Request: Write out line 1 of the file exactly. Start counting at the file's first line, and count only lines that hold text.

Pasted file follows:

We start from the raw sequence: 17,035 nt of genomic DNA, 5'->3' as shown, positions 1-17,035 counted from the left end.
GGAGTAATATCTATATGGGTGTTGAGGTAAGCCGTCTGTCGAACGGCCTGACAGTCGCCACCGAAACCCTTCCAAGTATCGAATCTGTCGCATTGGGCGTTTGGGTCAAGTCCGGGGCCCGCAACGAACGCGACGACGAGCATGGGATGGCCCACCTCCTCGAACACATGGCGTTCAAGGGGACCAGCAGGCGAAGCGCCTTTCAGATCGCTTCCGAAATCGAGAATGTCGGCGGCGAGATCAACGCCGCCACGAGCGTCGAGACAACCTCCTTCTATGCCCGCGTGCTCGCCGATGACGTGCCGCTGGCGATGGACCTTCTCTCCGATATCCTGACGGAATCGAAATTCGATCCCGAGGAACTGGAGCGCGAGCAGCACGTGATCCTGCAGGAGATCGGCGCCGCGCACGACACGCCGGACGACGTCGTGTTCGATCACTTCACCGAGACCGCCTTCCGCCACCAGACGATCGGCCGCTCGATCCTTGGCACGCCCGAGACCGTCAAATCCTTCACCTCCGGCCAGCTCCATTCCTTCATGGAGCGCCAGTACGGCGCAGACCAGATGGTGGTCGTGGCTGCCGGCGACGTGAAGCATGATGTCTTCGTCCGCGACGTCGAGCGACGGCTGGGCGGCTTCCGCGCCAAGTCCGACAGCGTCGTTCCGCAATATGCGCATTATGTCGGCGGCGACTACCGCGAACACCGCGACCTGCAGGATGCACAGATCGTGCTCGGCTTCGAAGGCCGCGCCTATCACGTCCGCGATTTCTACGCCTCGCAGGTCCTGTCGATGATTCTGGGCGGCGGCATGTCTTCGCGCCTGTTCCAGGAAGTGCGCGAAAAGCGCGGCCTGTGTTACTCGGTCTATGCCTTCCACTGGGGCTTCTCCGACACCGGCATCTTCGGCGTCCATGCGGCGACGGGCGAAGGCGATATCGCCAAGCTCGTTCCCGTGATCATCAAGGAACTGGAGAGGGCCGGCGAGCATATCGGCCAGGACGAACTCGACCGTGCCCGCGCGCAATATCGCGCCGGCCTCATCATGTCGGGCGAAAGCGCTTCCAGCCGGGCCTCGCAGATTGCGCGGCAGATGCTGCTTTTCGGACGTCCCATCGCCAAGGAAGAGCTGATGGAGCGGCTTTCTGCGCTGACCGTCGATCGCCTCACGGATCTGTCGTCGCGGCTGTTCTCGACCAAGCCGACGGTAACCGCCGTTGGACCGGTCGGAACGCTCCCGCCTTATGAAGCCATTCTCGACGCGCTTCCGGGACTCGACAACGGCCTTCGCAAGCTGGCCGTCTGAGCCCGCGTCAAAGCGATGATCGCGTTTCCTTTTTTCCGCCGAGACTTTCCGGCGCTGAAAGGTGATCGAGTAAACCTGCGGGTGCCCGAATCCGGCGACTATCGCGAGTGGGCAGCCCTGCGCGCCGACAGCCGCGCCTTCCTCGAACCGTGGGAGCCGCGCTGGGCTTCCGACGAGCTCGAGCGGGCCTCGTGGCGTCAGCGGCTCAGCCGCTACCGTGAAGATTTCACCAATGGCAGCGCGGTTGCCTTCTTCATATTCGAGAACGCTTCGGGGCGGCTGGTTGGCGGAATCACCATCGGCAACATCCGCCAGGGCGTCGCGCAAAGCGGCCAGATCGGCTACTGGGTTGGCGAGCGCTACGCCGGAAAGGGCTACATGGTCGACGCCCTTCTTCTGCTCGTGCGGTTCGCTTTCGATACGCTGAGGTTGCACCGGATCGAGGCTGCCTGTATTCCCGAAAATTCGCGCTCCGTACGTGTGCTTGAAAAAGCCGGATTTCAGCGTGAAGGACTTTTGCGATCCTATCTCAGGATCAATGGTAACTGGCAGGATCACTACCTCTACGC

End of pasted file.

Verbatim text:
We start from the raw sequence: 17,035 nt of genomic DNA, 5'->3' as shown, positions 1-17,035 counted from the left end.